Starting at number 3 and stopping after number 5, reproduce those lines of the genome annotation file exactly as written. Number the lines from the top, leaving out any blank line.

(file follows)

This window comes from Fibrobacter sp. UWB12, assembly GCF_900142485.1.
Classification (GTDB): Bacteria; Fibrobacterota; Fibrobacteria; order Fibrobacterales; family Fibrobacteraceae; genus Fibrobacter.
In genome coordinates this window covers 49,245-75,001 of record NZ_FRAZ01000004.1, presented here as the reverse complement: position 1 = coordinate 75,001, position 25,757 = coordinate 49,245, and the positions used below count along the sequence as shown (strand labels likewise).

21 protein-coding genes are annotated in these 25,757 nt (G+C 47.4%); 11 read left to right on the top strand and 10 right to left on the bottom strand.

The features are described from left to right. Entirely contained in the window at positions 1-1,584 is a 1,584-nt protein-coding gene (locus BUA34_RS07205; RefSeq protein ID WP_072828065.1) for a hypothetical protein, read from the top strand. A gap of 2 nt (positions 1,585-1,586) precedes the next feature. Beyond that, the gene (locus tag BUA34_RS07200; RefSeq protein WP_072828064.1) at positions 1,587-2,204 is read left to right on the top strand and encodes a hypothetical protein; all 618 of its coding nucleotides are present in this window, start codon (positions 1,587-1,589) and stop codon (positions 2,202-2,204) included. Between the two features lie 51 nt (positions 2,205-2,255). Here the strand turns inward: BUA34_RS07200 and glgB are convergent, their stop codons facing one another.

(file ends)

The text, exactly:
In genome coordinates this window covers 49,245-75,001 of record NZ_FRAZ01000004.1, presented here as the reverse complement: position 1 = coordinate 75,001, position 25,757 = coordinate 49,245, and the positions used below count along the sequence as shown (strand labels likewise).

21 protein-coding genes are annotated in these 25,757 nt (G+C 47.4%); 11 read left to right on the top strand and 10 right to left on the bottom strand.

The features are described from left to right. Entirely contained in the window at positions 1-1,584 is a 1,584-nt protein-coding gene (locus BUA34_RS07205; RefSeq protein ID WP_072828065.1) for a hypothetical protein, read from the top strand. A gap of 2 nt (positions 1,585-1,586) precedes the next feature. Beyond that, the gene (locus tag BUA34_RS07200; RefSeq protein WP_072828064.1) at positions 1,587-2,204 is read left to right on the top strand and encodes a hypothetical protein; all 618 of its coding nucleotides are present in this window, start codon (positions 1,587-1,589) and stop codon (positions 2,202-2,204) included. Between the two features lie 51 nt (positions 2,205-2,255). Here the strand turns inward: BUA34_RS07200 and glgB are convergent, their stop codons facing one another.